Anyone who has played an older game set in a jungle knows how hard it is create one. Video game environments work like film sets – they are not so much concerned with being realistic as they are with seeming realistic. With video game jungles, this generally results in optical illusions, backdrops and conspicuously solid walls of trees, designed to suggest the density of a real forest. It rarely works. With "Uncharted," however, a key innovation was made: the chaotic layout of a forest directly influenced the gameplay. Jagged rock walls, fallen trees and ruins all became platforming puzzles, not merely scenery. This way, the game often benefited from what inhibited past games. Of course, the PS3's power did not hurt; one promotional video boasted that each leaf on each tree cast its own glossy reflection of sunlight. Significant? Hardly. Impressive? Definitely.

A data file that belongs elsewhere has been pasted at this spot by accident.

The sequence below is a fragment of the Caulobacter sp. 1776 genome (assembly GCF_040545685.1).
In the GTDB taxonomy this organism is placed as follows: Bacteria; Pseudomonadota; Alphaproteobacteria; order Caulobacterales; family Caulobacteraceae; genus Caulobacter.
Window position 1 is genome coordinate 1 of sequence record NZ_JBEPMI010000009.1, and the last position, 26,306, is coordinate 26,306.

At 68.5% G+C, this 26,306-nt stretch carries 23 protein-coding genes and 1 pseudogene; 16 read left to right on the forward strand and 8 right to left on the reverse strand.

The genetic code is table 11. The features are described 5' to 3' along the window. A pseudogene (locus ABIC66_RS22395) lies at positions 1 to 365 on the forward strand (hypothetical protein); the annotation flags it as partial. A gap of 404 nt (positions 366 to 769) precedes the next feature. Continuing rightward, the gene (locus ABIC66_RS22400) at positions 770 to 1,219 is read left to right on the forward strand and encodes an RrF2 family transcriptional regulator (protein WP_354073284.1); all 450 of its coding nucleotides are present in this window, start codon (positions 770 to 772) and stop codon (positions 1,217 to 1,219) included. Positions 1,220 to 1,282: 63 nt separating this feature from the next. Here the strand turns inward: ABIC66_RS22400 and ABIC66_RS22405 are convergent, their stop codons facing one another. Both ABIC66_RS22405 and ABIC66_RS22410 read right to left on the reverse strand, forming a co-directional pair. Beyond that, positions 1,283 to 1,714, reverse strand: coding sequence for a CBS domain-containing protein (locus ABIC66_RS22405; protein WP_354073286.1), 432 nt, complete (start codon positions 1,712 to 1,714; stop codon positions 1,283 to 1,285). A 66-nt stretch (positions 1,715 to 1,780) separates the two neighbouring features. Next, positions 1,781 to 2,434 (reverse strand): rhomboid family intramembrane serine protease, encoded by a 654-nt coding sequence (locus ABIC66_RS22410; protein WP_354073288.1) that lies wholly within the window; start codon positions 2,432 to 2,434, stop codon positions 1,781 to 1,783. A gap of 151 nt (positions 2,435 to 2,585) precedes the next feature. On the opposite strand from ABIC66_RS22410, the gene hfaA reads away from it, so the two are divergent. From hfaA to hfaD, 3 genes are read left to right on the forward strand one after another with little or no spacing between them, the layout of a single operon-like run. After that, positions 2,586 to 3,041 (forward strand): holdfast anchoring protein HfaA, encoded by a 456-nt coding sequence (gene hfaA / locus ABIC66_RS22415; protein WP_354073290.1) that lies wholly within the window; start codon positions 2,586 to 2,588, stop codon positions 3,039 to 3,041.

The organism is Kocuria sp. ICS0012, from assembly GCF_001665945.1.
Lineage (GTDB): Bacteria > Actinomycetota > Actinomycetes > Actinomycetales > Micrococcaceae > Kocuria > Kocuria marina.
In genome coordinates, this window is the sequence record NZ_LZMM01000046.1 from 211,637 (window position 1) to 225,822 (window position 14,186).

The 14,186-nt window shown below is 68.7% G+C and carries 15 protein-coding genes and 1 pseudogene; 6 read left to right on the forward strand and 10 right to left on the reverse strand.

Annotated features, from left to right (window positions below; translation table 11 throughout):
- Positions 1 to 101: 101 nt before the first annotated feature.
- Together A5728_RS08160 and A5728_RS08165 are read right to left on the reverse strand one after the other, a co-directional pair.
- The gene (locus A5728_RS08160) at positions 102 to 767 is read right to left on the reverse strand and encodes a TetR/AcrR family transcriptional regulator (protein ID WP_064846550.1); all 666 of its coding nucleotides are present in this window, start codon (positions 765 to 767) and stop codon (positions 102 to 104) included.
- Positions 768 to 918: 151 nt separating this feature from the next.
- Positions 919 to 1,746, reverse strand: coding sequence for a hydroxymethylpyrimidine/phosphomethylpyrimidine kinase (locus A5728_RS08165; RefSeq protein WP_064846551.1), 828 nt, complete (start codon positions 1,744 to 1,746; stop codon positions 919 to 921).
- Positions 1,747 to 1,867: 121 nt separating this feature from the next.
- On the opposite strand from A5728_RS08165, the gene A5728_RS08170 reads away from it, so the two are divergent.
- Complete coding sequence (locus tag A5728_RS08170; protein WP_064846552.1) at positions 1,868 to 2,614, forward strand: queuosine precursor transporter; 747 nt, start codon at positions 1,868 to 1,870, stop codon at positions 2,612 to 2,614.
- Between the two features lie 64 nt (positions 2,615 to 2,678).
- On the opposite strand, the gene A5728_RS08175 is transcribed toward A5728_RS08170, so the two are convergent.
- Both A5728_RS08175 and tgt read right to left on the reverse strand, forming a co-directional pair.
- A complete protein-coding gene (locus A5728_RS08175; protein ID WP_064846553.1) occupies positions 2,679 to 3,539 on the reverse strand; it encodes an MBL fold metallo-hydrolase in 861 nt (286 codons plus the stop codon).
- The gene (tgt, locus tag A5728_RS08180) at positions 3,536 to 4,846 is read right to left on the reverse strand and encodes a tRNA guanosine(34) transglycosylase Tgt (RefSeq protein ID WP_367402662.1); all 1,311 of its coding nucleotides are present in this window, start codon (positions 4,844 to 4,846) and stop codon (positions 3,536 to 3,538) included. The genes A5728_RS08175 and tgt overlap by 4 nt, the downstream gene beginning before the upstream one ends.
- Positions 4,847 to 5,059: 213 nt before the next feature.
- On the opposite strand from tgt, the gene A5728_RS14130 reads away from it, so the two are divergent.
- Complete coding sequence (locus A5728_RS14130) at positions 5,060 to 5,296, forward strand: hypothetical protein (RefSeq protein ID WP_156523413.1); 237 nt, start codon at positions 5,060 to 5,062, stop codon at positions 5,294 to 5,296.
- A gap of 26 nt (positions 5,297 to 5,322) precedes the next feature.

Naughty Dog's art design must be praised, as well. The team did not take the PS3's power, then naively pursue photorealism, like so many do. "Uncharted," in all its facets, is punctuated by wonderfully heightened realism. When a bad guy gets blown up, the physical reaction is not entirely realistic; he fires high into the air, then seemingly hangs there as his animation ever so briefly enters slow motion, then he abruptly slams into the ground. Would a real grenade victim do this? Hell no. Do you wish a real grenade victim would do this? Hell yes. This applies to areas beyond animation. The color palette in "Uncharted" is bursting with bright greens, blues and, in the later acts, reds. Even an abandoned Nazi compound is punctuated with subtle hints of color, reminding the player that they are most certainly not playing "Gears of War."